The British Financial Conduct Authority published the summary of its research on the attitudes of the representative British citizens towards automated financial advice. The outcome of the conducted survey suggested that in 57% of the cases, the participants of the study rejected financial strategies generated by algorithms. Key features attributing to the decision of whether to trust robo advice or not were age, economic status and financial literacy. The study suggests it may still be difficult for fully automated financial advice providers to tap into mass markets. An obvious conclusion of this would be to add a feeling of human presence to the automated offerings. Several industry participants, such as Nutmeg, Betterment and Capital One, have already committed to this approach. Syfe, the Singapore-based automated investment advice platform has also announced adding human services to its offering this month. In our experience within the Swedish market, there is tangible value to leveraging a hybrid approach. We see that some of the biggest financial institutions automate the processes of creating investment advice and compliance reporting while leaving communication with customers to human advisors. Such an approach allows the firms to leverage the cost reduction driven by automation, while at the same time create quality experiences for their customers, equipping the advisors with powerful decision-support tools and allowing them to spend more time on revenue-generating activities.
This November marked the beginning of another trend within wealth management business models – the expansion of automated financial advice providers to workplace markets. FT Advisor reports that OpenMoney has bought Steve Bee's employee benefits platform to target small and medium-sized enterprises, which the robo-adviser believes are untapped in their potential to close the advice gap. Steve Bee founded Jargonfree Benefits in 2013 in a bid to offer employees at SMEs access to the same standard of workplace benefits as enjoyed at larger firms. Financial Times reports that the digital platform WealthWizards, a provider of automated financial advice offering myEva, takes a similar step. Currently, most of their revenues come from employers providing the financial health app for free to their employees. We see this trend as an exciting development within the emerging WealthTech space because the B2B focus could unlock the benefits of financial planning to the traditionally underserved population and play an important role in improving accessibility of high-quality financial decision support.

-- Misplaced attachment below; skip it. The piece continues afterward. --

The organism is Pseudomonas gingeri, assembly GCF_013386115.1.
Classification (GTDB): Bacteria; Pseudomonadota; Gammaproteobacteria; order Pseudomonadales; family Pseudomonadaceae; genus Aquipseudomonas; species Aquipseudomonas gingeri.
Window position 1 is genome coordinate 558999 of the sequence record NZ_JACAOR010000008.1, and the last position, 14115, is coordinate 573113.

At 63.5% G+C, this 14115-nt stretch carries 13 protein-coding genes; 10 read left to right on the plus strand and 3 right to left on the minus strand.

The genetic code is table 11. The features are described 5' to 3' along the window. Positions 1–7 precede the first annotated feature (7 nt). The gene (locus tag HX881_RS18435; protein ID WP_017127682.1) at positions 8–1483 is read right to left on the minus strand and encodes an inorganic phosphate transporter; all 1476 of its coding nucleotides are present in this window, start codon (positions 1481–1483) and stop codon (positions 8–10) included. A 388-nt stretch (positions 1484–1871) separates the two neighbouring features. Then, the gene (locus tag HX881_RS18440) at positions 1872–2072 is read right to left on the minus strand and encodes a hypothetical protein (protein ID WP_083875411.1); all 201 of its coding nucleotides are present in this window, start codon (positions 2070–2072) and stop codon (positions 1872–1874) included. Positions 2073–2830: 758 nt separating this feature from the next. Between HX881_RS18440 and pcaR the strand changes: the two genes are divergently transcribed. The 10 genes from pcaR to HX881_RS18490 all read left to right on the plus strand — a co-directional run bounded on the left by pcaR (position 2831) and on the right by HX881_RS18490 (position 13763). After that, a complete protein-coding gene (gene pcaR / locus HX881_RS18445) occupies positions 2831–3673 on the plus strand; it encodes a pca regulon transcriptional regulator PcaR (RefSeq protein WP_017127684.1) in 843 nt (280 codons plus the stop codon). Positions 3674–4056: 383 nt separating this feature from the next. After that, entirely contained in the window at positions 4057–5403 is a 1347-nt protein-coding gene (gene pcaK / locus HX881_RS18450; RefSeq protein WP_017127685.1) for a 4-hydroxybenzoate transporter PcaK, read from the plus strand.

There is a growing concern among the regulators that in the context of the digitalised offerings, the boundaries between the regulated advice and execution-only investment platforms are becoming blurred, which potentially puts the customers at risk. As reported by the Financial Times, Wanda Goldwag, the chairwoman of the Financial Services Consumer Panel, says she is "concerned that regulated advice is not being clearly distinguished from 'execution-only' transactions" (). Although the British FCA declined to comment on whether it shared these concerns, it has previously highlighted "weaknesses" in the way some automated robo advice services support vulnerable consumers, such as those who had recently suffered a bereavement. However, we believe that the algorithmic nature of the automated financial advice solutions, unless properly regulated, could cause more significant damage for the consumers – if something goes wrong with the algorithms, it will go wrong for many customers at once. Therefore, it is essential to have a rigorous validation framework imposed and monitored by the authorities to minimize the risk of such events.